We’ve all been there before, that rumbling feeling you get in your stomach, the cold sweats on your forehead, the look of utter panic on your face as you frantically search for the nearest lavatory and the sigh of sheer relief as you unload your business….yes we’ve all had diarrhoea!
But today, I’d like to concentrate on diarrhoea of a different kind. The type that proceeds from the lips! For the life of me I really cannot understand why people always feel the need to share their opinions, especially when not asked to do so. What ever happened to thinking before you speak? Isn’t there something to be said for the silent thought? Isn’t there some unwritten rule in society that requires we keep our mouth shut until we are asked for our opinion?
Okay, I am probably going to get slaughtered for this article, but I must be honest with you guys, Nigerians seem to be the only ones who suffer from an acute form of this disease. Yes, the French are known for their honesty and the Italians can be brutal even the South Americans can be direct. But Nigerians take the biscuit (if I may use an English phrase). I find some of the comments Nigerians make utterly mind boggling. I have so many examples of verbal diarrhoea among Nigerians that I am at a complete loss as too which particular story I should share. Here are 3 of my top choices
Example one: As part of his 70th birthday celebration, my father had invited his close friends and family to a thanksgiving Mass, at his local Catholic Church. After the mass was over, I was taking pictures of my dad as he received congratulatory messages from his friends, when one of the priests present at the occasion approached me. “Anh anh are you not Glory Edozien?”, he asked. “Yes, I am.” I replied with a smile, knowing full well I had never seen this particular priest in my entire life. “Ehen! I knew it was you” he continued as he stretched out his hand. I assumed he was attempting to shake my hand, so I stretched out mine to meet his, only for him to by pass my palm and grab the back of my arm (what we women refer to as our bingo wings!). “My goodness you have added so much weight!” he quipped as he vehemently shock my bingo wings. I stood, arm stretched out, gazing at this holy man in shock. All my close friends and family will agree that I have an acid laced tongue. The only thing that kept me and my tongue in check was the thought of God himself raining down fiery darts from heaven, if I attacked His anointed. So instead of an equally insulting retort, I smiled and said thank you, father.
Example 2: A friend of mine (Ijeoma) was at a well known club in Lagos one day when she was approached by what she described as an Igbo man with an American accent. He offered to buy her a drink, but she refused. Sensing that his charm and good looks were taking him no where, the igbo-amerciana decided that lyrics might prove a better tool for wooing my friend. So he proceeded to tell her all the things he liked about her. At first, they were the usual things- “you are very beautiful”, “I love your smile” etc. But then came the clincher. My darling do you know what I love about you the most? He asked, as he took yet another step into what was now her personal space. “No, I don’t” Ijeoma replied angrily, yet hoping he would compliment her on her slim waistline. “I love your hairyness” he replied as he stroked her sideburns. “Are you hairy in your family”? Overcome with a variety of emotions ranging from shock to total embarrassment, Ijeoma slapped his hand off her face and ran as fast as her legs could carry her.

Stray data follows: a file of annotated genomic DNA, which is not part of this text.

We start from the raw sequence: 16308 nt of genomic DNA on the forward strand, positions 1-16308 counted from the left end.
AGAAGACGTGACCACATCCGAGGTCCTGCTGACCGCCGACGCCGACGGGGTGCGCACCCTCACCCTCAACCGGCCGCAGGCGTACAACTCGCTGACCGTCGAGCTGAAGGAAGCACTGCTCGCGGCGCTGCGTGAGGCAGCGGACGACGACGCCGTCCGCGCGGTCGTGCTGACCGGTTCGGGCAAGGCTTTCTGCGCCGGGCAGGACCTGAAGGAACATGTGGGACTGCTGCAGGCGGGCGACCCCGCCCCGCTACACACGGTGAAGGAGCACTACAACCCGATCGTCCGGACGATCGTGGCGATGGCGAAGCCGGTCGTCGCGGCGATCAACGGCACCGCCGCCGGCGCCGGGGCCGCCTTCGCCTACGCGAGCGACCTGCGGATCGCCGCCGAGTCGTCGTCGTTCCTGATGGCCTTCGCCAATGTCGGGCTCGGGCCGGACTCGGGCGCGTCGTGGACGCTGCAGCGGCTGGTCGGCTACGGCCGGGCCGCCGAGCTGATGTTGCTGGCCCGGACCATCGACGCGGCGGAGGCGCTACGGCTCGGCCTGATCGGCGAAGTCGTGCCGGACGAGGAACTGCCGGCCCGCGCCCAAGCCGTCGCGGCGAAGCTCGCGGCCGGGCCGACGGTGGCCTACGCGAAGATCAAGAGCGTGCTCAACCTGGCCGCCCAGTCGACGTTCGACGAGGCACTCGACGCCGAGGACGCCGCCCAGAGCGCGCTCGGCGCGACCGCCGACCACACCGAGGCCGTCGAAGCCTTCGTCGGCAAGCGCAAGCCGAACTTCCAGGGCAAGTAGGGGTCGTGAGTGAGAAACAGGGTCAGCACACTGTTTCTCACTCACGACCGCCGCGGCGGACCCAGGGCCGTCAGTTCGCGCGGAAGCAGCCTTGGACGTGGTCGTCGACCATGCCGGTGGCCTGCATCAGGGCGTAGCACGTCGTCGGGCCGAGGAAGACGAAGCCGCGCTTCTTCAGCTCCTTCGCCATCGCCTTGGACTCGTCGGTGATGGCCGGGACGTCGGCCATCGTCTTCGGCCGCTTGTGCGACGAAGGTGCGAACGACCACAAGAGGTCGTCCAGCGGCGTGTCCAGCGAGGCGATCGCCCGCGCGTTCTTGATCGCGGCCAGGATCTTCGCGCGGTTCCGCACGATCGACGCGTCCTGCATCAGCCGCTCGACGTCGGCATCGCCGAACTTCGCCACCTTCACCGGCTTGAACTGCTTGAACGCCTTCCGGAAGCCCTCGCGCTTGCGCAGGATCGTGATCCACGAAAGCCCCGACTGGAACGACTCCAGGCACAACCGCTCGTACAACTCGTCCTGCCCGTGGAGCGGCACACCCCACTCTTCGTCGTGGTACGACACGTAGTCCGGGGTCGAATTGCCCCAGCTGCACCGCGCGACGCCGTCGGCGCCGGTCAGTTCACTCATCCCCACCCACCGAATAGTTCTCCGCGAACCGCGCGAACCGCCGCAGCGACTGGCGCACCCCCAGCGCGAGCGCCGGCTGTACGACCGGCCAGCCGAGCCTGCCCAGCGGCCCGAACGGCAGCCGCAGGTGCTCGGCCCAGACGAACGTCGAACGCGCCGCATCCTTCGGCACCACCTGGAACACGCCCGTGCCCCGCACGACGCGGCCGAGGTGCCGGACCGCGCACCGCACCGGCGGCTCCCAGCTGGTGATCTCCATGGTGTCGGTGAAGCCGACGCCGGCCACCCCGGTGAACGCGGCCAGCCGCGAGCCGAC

Example 3: Another friend of mine, Isioma recently moved back from America over the Christmas holidays and as is customary with most Igbo’s was dragged kicking and screaming to her village for Christmas and New Year. As part of the Christmas festivities her parents entertained what seemed like a million and one visitors, uncle, aunties, cousins, everyone. On one such visit, Isioma’s mum called her to greet one of her aunties who she hadn’t seen in years. After the usual hugging and greetings, the aunty looked at Isioma quizzically and said. “Hia, Isioma why are you looking so black biko?” “I thought your mother said you have been in America, people in America are usually yellow haba. I had wanted to introduce you to one of Ike’s friends but you have to get a bit yellow first”. Yes! That actually happened.
While these stories may seem extreme to some they are everyday occurrences in the country we choose to call home-Nigeria. Random people walking up to you in the street asking you why you have so many pimples or telling you that your outfit reveals too much cleavage. It’s bloody ridiculous! Its none of your business if the person sitting beside you at a bar has black heads protruding from their corneas or if the person on the que next to you at KFC is so fat you are wondering what they are doing buying 10 buckets of chicken wings! As long as black heads aren’t infectious and the over weight person isn’t sitting on you, your opinion is not at all necessary!
Seeing as I am a scientist of sorts, I have come up with a cure for this disease. Just like diarrhoea itself can be treated with home remedies, I believe some ‘home truths’ may not go amiss in tackling acute forms of verbal diarrhoea. The first step in the cure for this disease is something my mum always said to me when I was a child running amuck in the house. It’s very simple really, but may require some practice. So if you see something out of the ordinary, a girl with a mismatched outfit, an extremely over weight person taking three turns at a dinner buffet or anyone who you believe may benefit from the latest bleaching cream your local vendor at tejuosho mixed for you, as long as it isn’t life threatening, just SHUT UP and mind your business. I am sorry if that seems a little rude but really the world would be a nicer place if we all just learnt to speak when spoken too.